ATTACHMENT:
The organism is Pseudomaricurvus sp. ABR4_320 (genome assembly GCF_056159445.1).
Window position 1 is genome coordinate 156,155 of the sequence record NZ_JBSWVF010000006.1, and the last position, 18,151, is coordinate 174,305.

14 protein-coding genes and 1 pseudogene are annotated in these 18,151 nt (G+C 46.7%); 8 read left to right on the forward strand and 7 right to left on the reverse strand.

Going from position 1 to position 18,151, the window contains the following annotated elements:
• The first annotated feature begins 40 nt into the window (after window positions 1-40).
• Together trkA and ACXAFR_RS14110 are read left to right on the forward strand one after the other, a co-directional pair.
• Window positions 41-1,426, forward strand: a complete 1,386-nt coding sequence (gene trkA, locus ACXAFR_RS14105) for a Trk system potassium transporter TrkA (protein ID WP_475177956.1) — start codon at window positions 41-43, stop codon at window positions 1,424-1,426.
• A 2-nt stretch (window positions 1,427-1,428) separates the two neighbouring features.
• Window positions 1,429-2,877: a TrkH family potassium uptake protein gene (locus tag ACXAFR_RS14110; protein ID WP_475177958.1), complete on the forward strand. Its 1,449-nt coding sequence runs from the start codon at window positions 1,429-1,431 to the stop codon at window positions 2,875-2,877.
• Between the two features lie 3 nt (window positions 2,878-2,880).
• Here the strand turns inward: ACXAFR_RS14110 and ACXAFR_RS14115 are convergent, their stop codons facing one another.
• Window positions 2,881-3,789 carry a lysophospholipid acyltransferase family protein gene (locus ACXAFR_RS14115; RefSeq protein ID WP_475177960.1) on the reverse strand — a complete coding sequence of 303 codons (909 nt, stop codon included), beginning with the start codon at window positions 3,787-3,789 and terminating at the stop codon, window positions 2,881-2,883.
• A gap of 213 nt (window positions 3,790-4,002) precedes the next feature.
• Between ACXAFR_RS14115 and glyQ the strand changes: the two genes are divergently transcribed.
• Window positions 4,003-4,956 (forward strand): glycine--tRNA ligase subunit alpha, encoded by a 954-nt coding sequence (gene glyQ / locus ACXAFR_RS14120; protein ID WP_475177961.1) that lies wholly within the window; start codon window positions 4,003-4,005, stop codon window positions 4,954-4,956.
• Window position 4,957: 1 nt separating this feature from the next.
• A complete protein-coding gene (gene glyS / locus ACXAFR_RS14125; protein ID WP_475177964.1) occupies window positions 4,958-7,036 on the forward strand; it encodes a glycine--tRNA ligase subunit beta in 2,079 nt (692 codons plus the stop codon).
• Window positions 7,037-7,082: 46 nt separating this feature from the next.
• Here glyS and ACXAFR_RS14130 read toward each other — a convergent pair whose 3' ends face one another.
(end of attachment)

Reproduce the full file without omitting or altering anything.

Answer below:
The organism is Pseudomaricurvus sp. ABR4_320 (genome assembly GCF_056159445.1).
Window position 1 is genome coordinate 156,155 of the sequence record NZ_JBSWVF010000006.1, and the last position, 18,151, is coordinate 174,305.

14 protein-coding genes and 1 pseudogene are annotated in these 18,151 nt (G+C 46.7%); 8 read left to right on the forward strand and 7 right to left on the reverse strand.

Going from position 1 to position 18,151, the window contains the following annotated elements:
• The first annotated feature begins 40 nt into the window (after window positions 1-40).
• Together trkA and ACXAFR_RS14110 are read left to right on the forward strand one after the other, a co-directional pair.
• Window positions 41-1,426, forward strand: a complete 1,386-nt coding sequence (gene trkA, locus ACXAFR_RS14105) for a Trk system potassium transporter TrkA (protein ID WP_475177956.1) — start codon at window positions 41-43, stop codon at window positions 1,424-1,426.
• A 2-nt stretch (window positions 1,427-1,428) separates the two neighbouring features.
• Window positions 1,429-2,877: a TrkH family potassium uptake protein gene (locus tag ACXAFR_RS14110; protein ID WP_475177958.1), complete on the forward strand. Its 1,449-nt coding sequence runs from the start codon at window positions 1,429-1,431 to the stop codon at window positions 2,875-2,877.
• Between the two features lie 3 nt (window positions 2,878-2,880).
• Here the strand turns inward: ACXAFR_RS14110 and ACXAFR_RS14115 are convergent, their stop codons facing one another.
• Window positions 2,881-3,789 carry a lysophospholipid acyltransferase family protein gene (locus ACXAFR_RS14115; RefSeq protein ID WP_475177960.1) on the reverse strand — a complete coding sequence of 303 codons (909 nt, stop codon included), beginning with the start codon at window positions 3,787-3,789 and terminating at the stop codon, window positions 2,881-2,883.
• A gap of 213 nt (window positions 3,790-4,002) precedes the next feature.
• Between ACXAFR_RS14115 and glyQ the strand changes: the two genes are divergently transcribed.
• Window positions 4,003-4,956 (forward strand): glycine--tRNA ligase subunit alpha, encoded by a 954-nt coding sequence (gene glyQ / locus ACXAFR_RS14120; protein ID WP_475177961.1) that lies wholly within the window; start codon window positions 4,003-4,005, stop codon window positions 4,954-4,956.
• Window position 4,957: 1 nt separating this feature from the next.
• A complete protein-coding gene (gene glyS / locus ACXAFR_RS14125; protein ID WP_475177964.1) occupies window positions 4,958-7,036 on the forward strand; it encodes a glycine--tRNA ligase subunit beta in 2,079 nt (692 codons plus the stop codon).
• Window positions 7,037-7,082: 46 nt separating this feature from the next.
• Here glyS and ACXAFR_RS14130 read toward each other — a convergent pair whose 3' ends face one another.